Premier Kenney Predicts 25 Percent Unemployment in Alberta Due to COVID-19

EDMONTON—Premier Jason Kenney says while Alberta has the medical capacity to deal with the COVID-19 pandemic, the economic impact will be crippling.

“I fully expect unemployment in Alberta to be at least 25 percent—at least half a million unemployed Albertans—and it could be significantly higher than that,” Kenney told an online conference of oil and gas leaders Tuesday.

“This will be the most challenging period in our economy in relative terms since the Great Depression. There is simply no doubt about it.”

Kenney was to speak to Albertans in a televised address on Tuesday night.

He said Monday that his address will lay out projections and plans to deal not only with the health and hospital aspects of the pandemic, but also plans to eventually re-energize an economy pummelled by the global recession and an oil price war that has knocked the foundation out from under Albertas bedrock industry.

Alberta has more than 1,300 cases of COVID-19 and 24 deaths, but has completed close to 66,000 tests. Alberta Health Services has been working to have 2,250 bed spaces ready for novel coronavirus patients by mid-April.

Kenney has said supplies are strong but officials are working to procure more of the N95 respirator masks needed for front-line staff.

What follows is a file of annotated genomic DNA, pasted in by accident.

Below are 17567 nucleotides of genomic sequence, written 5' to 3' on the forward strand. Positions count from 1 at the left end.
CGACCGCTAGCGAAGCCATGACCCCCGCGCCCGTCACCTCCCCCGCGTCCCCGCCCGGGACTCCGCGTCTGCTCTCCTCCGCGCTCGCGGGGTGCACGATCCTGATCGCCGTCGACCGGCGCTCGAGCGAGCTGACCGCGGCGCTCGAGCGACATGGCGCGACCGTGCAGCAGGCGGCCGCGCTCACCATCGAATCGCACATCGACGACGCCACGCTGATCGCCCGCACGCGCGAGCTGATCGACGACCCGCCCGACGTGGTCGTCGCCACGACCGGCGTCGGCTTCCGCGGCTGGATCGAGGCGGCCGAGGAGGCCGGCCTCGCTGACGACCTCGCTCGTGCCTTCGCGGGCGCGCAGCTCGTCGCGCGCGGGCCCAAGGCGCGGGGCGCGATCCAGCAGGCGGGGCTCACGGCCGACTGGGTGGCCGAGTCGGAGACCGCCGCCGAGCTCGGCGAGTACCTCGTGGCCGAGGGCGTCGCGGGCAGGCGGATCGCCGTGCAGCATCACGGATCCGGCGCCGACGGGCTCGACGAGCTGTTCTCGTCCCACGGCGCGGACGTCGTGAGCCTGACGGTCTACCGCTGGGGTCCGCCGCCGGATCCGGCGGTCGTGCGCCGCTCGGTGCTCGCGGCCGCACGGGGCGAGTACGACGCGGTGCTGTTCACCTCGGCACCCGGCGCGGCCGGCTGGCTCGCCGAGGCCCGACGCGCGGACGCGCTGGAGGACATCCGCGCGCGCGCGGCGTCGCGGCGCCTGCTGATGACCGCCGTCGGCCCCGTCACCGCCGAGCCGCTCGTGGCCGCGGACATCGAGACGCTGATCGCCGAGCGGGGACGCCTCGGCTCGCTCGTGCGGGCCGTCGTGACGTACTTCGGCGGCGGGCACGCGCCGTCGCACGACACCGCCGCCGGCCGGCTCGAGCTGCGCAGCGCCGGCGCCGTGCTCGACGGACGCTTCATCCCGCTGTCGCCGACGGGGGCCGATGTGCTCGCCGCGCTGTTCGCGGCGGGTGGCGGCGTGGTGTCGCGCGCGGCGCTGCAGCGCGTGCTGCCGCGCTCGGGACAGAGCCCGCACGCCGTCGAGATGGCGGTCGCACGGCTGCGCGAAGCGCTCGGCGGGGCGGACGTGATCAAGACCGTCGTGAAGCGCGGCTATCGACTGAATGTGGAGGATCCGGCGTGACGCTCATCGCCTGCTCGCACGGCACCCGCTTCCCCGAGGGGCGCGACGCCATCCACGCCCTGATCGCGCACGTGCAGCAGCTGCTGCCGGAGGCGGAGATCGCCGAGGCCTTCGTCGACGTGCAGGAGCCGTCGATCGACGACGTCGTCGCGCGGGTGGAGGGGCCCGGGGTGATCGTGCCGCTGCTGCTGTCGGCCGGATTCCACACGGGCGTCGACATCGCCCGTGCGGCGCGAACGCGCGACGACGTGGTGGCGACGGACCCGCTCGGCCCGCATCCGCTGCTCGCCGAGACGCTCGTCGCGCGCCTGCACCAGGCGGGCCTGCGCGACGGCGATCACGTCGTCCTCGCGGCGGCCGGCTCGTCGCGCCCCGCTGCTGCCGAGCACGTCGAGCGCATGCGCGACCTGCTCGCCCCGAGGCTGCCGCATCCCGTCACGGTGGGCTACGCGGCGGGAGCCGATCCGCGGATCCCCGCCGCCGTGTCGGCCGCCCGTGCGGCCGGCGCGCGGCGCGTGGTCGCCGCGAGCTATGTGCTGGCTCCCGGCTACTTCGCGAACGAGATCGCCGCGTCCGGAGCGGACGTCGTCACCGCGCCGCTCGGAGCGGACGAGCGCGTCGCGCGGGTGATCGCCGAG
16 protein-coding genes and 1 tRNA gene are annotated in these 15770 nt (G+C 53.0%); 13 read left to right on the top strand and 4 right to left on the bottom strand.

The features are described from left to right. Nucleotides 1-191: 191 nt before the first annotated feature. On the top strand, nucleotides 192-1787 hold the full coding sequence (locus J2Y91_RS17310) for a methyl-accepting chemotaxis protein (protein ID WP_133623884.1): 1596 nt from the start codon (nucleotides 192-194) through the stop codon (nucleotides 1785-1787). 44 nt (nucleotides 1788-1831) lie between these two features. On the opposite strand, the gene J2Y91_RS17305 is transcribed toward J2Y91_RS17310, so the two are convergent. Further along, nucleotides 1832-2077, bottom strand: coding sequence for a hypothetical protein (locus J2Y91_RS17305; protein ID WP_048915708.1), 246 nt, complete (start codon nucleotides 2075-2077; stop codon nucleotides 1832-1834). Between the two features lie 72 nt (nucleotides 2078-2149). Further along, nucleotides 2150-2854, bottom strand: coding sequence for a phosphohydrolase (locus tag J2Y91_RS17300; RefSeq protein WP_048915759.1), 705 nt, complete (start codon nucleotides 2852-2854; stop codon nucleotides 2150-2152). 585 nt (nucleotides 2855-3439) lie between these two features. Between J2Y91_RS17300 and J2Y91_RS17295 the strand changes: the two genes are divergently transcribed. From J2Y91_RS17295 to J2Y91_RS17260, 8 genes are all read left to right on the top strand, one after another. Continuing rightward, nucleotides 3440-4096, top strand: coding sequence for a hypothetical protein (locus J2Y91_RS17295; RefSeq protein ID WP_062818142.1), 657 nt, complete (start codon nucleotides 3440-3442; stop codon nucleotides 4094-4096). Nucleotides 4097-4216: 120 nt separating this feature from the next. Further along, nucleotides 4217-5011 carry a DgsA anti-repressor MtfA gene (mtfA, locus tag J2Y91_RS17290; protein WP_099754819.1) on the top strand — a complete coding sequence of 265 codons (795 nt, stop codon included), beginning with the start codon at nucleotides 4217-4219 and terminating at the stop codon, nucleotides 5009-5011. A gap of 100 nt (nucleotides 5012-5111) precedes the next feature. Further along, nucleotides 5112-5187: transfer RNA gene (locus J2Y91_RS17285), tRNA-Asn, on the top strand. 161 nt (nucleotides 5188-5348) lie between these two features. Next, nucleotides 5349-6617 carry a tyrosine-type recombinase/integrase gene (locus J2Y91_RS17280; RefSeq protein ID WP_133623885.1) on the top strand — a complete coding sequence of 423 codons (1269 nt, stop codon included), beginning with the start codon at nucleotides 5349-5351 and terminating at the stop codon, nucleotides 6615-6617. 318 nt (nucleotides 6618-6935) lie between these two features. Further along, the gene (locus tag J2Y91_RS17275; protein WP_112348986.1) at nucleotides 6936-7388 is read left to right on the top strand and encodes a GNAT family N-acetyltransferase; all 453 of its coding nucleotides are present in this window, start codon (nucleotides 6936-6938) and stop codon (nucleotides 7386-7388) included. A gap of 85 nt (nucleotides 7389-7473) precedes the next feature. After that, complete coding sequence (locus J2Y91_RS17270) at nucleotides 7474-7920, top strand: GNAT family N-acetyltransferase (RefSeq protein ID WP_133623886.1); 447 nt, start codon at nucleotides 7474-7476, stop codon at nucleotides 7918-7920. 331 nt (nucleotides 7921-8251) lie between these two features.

Without additional shipments, Alberta expects to be out of the N95 masks in a month.

“We think were reasonably well-positioned to survive the public health storm, albeit with tragic loss of life,” said Kenney.

As of Monday, there were 40 people in hospital with COVID-19. Sixteen of those patients were in intensive care in a province of 4.4 million.

“Our per capita rates of hospitalization and (intensive care) usage are less than half of those in the other large provinces in Canada,” Kenney said.

He added that the “slope of infections” resemble jurisdictions that have had success combating the virus, such as South Korea and Singapore, compared with less successful countries like the United States and Italy.

“But were still in earlier days and we cant take any of that for granted,” he said.

Kenney said he is still looking for more federal aid to backstop liquidity for banks trying to help businesses stay afloat. He also wants money to keep the oil and gas industry going, particularly in the short-term by putting people to work reclaiming orphRead More – Source

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